If you're looking at two merchants that do/sell the same thing, some might argue that EPC is an accurate indicator of which will make you more money. I differ here as well. Since the average EPC depends strongly on the mix of affs and their chosen methods (which varies a lot from program to program, even in the same niche), I've also concluded through experience, that EPC is also not a very accurate indicator when comparing merchants who directly compete. If there were 3 being compared and they were \$8, \$43, \$60, I'd still look at all 3, but would be biased against the \$8 by looking "harder" to find leaks and problems that would explain their outlier EPC number... but I'd still look at them.

A quick glance at EPC can lead you to the wrong conclusions in many cases. That's my opinion anyhow, what's yours?

2. >>So I argue that using EPC, used as something to forecast your likely success with any degree of accuracy, is often going to be very inaccurate.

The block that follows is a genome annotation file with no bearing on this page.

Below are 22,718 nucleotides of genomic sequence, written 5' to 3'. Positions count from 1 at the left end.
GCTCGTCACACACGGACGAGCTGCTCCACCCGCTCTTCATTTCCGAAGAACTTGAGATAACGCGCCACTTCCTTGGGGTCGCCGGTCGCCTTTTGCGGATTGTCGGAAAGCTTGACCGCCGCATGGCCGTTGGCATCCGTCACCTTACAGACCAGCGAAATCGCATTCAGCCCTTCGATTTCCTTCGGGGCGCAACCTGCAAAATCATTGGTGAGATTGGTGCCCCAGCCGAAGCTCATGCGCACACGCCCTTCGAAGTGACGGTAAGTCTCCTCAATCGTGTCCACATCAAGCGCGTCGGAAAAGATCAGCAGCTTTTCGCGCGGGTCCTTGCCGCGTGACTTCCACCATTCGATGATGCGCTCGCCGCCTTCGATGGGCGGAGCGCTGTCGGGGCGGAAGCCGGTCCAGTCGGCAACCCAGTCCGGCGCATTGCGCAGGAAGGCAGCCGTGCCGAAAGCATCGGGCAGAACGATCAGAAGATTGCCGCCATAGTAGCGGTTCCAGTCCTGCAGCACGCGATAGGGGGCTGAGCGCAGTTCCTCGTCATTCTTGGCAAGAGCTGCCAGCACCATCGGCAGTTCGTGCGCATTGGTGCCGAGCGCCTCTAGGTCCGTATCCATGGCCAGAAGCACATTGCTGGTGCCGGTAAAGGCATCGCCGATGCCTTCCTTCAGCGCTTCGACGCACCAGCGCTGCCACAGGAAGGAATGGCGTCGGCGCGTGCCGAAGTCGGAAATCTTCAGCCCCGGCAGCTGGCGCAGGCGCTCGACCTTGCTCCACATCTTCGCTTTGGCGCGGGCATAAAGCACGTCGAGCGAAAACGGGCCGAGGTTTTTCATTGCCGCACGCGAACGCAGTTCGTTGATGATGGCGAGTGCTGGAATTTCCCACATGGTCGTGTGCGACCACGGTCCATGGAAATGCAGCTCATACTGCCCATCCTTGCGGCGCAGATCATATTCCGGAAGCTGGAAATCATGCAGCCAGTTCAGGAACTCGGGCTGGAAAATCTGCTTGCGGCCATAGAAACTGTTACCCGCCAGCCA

It can also be manipulated by an AM intentionally or unintentionally.

3. To use EPC to completely judge an affiliate program is to buy a \$300 pair of shoes because the box they come in is cool looking.
I think that EPC is a much more accurate guage of determining how you are performing in a given program once you have established a history.
If I have a rug site and my 90 day EPC after a year is \$30 and the published 90 day EPC is \$80, then I must think that I am not fully covering all of the marketing angles. If the opposite occurs, I must think that perhaps I am not using a broad enough brush to cover the program and am missing some business because my focus is too tight.

EPC can be affected by a devious AM or merchant. It is A factor, not THE factor.

I think more often than affiliates overemphasizing the importance of EPC is a merchant who kicks out affiliates that are not performing because they feel like these affiiates hurt their EPC. This merchant could be removing next year's top performer in the name of maintaining EPC and I see that as the merchant shooting themselves in the foot.